At the end of posts I like to come to some kind of resolution, but I don’t have one here. I don’t know how to fix this feeling I have, this anxiety that I’m going to get trapped into another box that I don’t want to be stuck in.

I don’t identify with masculinity any more than I identify with femininity. I just pick and choose the things I like, and I’m not in a position now where I can go and things on. So I’m just stuck … wondering, and fretting. I don’t know what my wardrobe will look like over the years, or whether skirts or dresses would help me feel better, help me feel less boxed in. I don’t know how I’m going to pick out clothes or makeup or accessories that let me look the way I feel when I wake up not wanting to be very masculine or very feminine.

Probably, I’m lucky that overall I don’t really care about fashion: if I could wear sweatpants and unisex t-shirts every day I’d probably be fine. But I can’t do that. So I have to … I don’t know. I have to wait, and see. And waiting is hard.

But I know that I don’t want to be trapped in another box.

Adventures in Binding Pt. 2

10 Aug

While Girlfriend visited we went shopping, and in several stores we were shopping, in essence, for the invisible man. The sales people would ask us things like “What does this guy look like?” and “Do you think this is too wild for him?” and we would glance at each other and I would try not to burst out laughing, because, of course, we were shopping for me. (And yes, that tie was far too wild.)

Honestly I didn’t mind being the invisible man. Though I’m absolutely positive that not everybody identified me as straight, it was smoother to shop for somebody who wasn’t there than to tell them that tie was for me. (One guy was clearly thinking “Look at the baby gays!” when trying to get me to open a store credit card account, though.)

Read more. (For review, it’s an Underworks’ 998 XL in white)

Haircuts

27 Feb

I just got my hair trimmed. It was about nine months ago when I decided to get this style, although it took a second cut to get it as short as it is now. I have a Rachel-Maddowish short cut. (Yes, my celebrity knowledge is so limited I have to reference newscasters for hairstyle examples.)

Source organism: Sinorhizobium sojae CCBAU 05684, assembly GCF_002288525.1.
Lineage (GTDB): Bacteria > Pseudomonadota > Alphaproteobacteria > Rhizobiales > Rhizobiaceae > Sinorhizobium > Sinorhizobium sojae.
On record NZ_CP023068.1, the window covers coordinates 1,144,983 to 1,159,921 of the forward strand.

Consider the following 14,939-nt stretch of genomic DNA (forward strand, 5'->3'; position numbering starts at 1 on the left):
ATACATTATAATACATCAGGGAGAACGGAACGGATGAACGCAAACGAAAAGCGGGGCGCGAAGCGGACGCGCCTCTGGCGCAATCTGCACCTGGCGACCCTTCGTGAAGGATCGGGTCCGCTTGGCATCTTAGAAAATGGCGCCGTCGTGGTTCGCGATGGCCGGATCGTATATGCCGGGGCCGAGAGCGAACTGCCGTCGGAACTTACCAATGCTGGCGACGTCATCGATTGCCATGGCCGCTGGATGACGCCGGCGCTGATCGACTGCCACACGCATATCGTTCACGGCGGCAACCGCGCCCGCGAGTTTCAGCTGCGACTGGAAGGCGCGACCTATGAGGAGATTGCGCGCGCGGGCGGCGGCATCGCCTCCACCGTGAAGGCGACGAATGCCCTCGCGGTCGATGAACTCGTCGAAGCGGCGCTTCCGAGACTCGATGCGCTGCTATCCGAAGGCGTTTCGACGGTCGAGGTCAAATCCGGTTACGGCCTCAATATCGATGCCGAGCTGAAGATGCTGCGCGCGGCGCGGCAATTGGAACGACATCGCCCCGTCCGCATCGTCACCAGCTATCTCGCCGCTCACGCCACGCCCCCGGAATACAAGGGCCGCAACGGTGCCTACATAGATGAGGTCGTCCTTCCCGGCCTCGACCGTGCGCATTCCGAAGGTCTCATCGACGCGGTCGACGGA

At the time I first changed from the long hair I’d had since childhood, I thought it was an ace presentation thing. Long hair on women, I reasoned, was read sexually by society. From what I’ve gathered, feminine characteristics are seen as flirtatious and sexual, and I as an ace person didn’t want to be read that way.

So shorter went my hair. At chin-length I was already looking at it and planning on going shorter at some point in the near future. Especially after I found a photo of myself from when I was little and had my “boy haircut” that at the time made me cry (I had very rigid perceptions of gender lines when I was little) and my hair didn’t look bad at all.

Then a few months later I learned the word neutrois through sheer dumb luck, and I realized that the hair issue was not just a presentation issue, but a gender issue. It wasn’t appearing feminine and therefore sexual that was bothering me so much, it was being feminine itself that was becoming less and less tolerable. I still think that femininity is often read sexually, but I think the majority of my presentation discomforts are gender discomforts rather than ace discomforts.

I find it interesting that I reasoned it as an ace thing rather than a gender thing, though. I think it’s because I had never heard of neutral gender identities. I am the person who looked longingly at top surgery in high school and never considered that I might have gender dysphoria (because I knew I wasn’t a guy, or androgynous, and those were my only reference points).

I really don’t think that I could’ve come up with neutrois on my own like I came up with asexual. Gender wasn’t something I grew up with thinking people could be different from the usual, not the same way you learn about sexualities different from being straight. I learned about binary trans and androgynous identities later on, but that information still didn’t pry my brain open enough to consider that there was still another option.

It does really make me wish that there were just better ways to expose people to all of this: other sexualities, other gender identities than the norm. What if I had found out I was neutrois in high school, instead of during my last semester at undergrad? Would I have been comfortable enough to go to my undergrad’s health center and ask their psych staff for information on transitioning, instead of being in murky waters like I am now?

I’ve had years to learn about and explore my asexual identity, partly because I self-identified that way in middle school, but mostly because I’ve been able to read asexual dialogues online and take my thoughts in directions they inspired. I think exploring my gender identity is going to be a lot rougher on me — there is, of course, the added dimension of transitioning. Starting with a haircut is, at least, starting. But I have a long road left in front of me.